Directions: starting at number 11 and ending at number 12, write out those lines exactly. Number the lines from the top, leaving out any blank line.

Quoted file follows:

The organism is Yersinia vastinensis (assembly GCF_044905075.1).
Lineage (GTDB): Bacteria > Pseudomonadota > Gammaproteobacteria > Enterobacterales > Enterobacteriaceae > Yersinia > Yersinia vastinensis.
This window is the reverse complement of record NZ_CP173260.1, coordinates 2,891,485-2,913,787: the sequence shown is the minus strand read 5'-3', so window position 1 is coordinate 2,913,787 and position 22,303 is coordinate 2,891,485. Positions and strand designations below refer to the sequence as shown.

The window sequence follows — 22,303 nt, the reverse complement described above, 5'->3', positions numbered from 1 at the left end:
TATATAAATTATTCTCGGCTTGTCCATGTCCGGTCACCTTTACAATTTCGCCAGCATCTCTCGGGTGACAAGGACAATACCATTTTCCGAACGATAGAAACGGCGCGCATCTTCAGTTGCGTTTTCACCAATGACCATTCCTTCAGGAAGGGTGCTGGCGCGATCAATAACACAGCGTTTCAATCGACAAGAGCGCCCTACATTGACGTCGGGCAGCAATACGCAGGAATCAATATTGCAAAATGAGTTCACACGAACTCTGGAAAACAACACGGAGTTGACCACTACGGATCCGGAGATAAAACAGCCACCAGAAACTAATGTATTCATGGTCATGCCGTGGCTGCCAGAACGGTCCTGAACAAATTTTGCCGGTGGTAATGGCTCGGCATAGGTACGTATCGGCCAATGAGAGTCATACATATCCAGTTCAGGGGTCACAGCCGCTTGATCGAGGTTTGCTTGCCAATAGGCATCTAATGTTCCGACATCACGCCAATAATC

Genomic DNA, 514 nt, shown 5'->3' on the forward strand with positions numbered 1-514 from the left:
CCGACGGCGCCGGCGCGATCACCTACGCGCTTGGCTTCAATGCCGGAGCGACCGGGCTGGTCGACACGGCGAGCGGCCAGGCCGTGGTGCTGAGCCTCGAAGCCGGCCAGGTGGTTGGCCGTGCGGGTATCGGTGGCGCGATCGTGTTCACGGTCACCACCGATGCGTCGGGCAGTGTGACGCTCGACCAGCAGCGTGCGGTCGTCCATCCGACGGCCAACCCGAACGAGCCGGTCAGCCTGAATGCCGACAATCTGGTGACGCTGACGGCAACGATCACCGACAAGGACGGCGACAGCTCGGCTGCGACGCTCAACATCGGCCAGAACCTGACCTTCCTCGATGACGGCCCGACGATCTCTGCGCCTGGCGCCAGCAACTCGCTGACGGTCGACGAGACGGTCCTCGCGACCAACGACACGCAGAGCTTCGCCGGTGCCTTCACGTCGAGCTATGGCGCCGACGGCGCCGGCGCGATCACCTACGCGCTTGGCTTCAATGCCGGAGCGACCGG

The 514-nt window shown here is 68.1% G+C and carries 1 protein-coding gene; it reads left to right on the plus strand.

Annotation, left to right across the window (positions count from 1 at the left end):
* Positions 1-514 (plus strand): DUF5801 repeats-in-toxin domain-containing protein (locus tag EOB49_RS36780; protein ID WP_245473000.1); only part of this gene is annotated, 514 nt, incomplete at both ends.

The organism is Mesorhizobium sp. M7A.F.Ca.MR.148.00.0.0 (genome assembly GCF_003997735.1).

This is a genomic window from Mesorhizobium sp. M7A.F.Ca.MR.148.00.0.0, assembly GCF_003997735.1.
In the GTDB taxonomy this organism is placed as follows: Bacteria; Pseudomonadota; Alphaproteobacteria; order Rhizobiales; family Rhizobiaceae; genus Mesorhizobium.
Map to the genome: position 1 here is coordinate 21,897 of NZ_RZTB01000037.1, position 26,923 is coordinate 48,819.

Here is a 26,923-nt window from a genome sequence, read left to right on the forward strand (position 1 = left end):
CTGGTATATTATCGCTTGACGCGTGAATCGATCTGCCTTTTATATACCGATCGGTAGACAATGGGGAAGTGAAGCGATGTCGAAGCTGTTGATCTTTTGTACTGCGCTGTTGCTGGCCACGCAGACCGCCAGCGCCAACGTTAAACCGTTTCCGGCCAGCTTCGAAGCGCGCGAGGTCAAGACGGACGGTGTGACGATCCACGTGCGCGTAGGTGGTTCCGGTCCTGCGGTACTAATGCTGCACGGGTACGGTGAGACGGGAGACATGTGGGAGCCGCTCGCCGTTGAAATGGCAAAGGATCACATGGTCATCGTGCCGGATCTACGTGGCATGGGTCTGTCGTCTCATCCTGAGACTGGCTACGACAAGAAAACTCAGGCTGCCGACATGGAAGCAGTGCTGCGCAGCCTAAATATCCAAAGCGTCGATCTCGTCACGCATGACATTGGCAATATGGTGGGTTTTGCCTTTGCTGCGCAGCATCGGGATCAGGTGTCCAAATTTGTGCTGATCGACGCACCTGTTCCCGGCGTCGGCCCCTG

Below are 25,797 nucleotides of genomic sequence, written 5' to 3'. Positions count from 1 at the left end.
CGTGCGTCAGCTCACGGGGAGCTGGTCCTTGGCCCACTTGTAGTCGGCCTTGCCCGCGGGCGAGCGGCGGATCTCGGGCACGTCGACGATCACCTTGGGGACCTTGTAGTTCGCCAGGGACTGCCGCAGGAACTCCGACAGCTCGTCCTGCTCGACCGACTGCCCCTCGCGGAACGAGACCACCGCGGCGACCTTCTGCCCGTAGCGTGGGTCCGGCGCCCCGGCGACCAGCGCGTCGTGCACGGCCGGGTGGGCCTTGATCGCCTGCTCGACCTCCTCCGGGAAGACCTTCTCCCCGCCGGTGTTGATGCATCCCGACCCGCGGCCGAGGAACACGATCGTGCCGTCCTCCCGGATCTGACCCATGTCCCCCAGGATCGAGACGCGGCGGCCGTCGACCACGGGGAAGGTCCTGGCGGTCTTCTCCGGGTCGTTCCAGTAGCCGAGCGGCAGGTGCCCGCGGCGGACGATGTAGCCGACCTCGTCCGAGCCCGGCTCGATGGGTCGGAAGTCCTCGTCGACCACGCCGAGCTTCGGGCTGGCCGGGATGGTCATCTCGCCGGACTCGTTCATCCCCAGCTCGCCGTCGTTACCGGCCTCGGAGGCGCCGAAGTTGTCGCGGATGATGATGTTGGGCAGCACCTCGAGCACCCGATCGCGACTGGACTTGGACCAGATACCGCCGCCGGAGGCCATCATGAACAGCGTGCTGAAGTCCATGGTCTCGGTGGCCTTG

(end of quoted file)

The organism is Mesorhizobium sp. M7A.F.Ca.MR.148.00.0.0 (genome assembly GCF_003997735.1).

This is a genomic window from Mesorhizobium sp. M7A.F.Ca.MR.148.00.0.0, assembly GCF_003997735.1.